GPU cluster resources

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Steve Brailsford

Aug 7, 2010, 8:02:26 AM8/7/10
to VSCSE Many-core Processors 2010
Does anyone have any info on places we might get access to GPU
clusters after the AC cluster login expires? Is anyone offering a
subsription type service? Is there good ways my university can get
free/cheap hardware for academic research? I would also be interested
in a larger variety of configurations to test how certain changes
affect performance.

Joshua A. Anderson

Aug 7, 2010, 8:52:52 AM8/7/10
There are a couple GPU clusters on the web you can pay for time on - sorry no links. This topic was discussed on the CUDA forums a month or two back if you are curious:

To get free hardware from NVIDIA, have your advisor sign up for the NVIDIA Professor Partnership program. It involves writing a small proposal discussing the science you are looking into and what hardware you need to get started. Note that NVIDIA will likely only give you the GPU, so you may need assistance from your IT support to setup or purchase a machine (or machines) to house what you get.

To get started, you really don't need a cluster and you probably already have what you need! Many laptops come with NVIDIA GPUs. While I cannot recommend running production simulations on laptops (you risk melting your computer), they are excellent test and development platforms. Certain generations of iMacs also have NVIDIA GPUs (you can check under Apple->About this Mac->More info->Graphics/Displays) the same overheating rule applies as iMacs are basically laptop hardware.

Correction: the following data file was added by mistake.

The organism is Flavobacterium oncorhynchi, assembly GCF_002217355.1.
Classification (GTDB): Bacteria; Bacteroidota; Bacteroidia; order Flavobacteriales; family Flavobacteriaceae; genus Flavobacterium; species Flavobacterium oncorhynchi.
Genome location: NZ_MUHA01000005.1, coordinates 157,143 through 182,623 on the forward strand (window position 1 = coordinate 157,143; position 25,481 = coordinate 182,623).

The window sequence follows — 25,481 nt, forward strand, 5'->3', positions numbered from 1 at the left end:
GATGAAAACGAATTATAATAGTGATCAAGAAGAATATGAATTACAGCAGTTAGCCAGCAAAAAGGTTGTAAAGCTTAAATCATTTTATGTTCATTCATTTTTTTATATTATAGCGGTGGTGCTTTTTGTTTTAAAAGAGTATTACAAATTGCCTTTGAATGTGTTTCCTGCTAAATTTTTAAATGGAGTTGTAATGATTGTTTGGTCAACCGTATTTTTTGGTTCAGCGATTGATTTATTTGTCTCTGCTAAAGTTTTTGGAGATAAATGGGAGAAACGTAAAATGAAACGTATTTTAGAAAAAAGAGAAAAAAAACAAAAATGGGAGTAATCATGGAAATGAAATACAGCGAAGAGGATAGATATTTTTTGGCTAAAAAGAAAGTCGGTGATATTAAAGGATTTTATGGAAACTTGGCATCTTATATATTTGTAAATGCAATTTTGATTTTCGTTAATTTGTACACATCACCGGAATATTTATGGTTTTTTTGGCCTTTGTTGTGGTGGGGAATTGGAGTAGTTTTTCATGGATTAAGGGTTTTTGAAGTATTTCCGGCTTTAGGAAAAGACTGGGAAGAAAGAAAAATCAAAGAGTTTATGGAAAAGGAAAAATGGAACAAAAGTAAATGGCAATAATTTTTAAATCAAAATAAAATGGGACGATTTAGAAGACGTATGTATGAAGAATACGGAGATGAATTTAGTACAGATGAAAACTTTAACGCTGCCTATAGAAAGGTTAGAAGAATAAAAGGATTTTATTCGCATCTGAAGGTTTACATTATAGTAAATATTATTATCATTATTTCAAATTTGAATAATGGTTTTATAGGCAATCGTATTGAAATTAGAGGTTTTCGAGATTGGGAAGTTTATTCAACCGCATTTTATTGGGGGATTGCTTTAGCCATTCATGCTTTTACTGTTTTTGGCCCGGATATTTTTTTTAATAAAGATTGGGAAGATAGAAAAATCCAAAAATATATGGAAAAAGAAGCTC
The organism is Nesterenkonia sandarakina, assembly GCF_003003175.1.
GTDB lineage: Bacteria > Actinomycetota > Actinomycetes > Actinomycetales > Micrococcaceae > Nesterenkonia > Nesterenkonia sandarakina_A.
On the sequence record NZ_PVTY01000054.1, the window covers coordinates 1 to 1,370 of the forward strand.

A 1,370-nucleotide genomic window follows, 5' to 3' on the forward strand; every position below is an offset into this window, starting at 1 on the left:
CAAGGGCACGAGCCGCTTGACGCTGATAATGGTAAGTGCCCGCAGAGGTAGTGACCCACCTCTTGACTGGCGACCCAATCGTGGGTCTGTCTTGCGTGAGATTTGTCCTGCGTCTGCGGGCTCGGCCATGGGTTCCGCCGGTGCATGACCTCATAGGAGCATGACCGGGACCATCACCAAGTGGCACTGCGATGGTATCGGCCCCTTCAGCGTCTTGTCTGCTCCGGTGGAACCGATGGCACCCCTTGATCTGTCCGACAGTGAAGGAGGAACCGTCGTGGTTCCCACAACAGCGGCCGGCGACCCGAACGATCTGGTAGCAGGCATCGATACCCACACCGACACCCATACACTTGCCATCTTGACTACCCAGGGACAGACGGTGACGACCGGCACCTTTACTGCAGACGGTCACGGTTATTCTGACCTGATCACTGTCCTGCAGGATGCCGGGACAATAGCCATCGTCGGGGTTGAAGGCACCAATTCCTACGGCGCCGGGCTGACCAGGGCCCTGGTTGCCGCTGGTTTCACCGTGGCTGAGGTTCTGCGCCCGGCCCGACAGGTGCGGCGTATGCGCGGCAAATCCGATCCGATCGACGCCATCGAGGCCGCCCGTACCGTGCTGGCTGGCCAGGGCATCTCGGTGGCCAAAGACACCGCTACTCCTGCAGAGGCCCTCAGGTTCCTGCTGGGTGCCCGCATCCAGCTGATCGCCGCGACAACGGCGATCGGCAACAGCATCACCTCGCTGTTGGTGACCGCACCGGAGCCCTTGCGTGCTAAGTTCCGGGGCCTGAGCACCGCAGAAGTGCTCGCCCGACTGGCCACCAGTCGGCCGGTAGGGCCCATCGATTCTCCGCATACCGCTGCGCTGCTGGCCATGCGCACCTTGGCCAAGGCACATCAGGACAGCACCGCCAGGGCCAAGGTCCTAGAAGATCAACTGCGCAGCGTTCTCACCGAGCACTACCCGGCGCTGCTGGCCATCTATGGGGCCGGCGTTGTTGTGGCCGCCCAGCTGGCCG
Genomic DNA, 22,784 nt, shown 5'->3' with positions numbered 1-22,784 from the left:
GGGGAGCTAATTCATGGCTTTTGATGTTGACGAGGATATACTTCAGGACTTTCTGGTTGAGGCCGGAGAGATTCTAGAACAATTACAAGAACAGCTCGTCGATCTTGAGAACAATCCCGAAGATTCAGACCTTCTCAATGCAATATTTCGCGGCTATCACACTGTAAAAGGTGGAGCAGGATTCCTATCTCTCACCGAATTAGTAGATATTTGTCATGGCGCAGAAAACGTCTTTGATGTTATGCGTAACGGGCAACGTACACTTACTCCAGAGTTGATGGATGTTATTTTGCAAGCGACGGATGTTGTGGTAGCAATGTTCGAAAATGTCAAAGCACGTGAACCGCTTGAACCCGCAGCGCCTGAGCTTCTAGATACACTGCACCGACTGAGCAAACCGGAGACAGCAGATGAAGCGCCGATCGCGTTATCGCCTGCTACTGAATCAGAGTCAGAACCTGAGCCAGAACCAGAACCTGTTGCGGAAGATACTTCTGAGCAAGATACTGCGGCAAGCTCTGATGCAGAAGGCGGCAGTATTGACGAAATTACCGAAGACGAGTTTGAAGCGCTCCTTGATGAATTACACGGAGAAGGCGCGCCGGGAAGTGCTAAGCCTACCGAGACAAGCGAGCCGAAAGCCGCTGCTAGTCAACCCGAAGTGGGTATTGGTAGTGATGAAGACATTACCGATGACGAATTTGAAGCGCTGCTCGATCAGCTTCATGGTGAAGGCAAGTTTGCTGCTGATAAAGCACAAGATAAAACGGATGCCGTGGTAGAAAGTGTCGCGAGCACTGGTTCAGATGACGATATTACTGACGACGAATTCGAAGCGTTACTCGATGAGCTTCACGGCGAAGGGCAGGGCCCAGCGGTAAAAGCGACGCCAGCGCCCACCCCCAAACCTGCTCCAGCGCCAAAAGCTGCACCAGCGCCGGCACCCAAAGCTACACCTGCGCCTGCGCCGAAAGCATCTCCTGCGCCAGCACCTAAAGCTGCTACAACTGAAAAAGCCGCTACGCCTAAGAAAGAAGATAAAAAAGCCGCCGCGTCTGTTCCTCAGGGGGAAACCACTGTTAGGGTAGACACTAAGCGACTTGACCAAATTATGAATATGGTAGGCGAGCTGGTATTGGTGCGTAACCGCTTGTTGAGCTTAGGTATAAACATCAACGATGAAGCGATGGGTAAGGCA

Similarly, many dell/hp/... desktops come with NVIDIA GPUs. What you have in yours might not be the fastest GPU - but still good for testing and development. And _any_ NVIDIA GPU less than 3.5 years old can run CUDA.

As for testing on a large variety of configurations, there is no easy solution someone out there can give you. In our lab, we have a test box I built from scratch - it has enough power and cooling to run 3 high-end GPUs. We've got a collection of them (some of the fastest of each hardware generation) which I benchmark on to make sure my code will run fast on all hardware. You can ask for these through the NVIDIA Partnership program - but desktop GPUs are cheap as far as research budgets are concerned, the absolute top of the line GTX 480 only costs $500. Go one step down to the excellent GTX 460 for only $200 - the 460 is easier to use in upgrading an existing system as it has less power and cooling demands than the 480. If you want to make the most of a request for free hardware from NVIDIA - ask for the Tesla C2050 or 2070.

If that route is not for you, you can always post a download link + compile instructions on the CUDA forums . The friendly regulars there will be happy to benchmark you code on whatever hardware they have, as long as you don't ask for it too often :)

Joshua A. Anderson, Ph.D.
Chemical Engineering Department, University of Michigan

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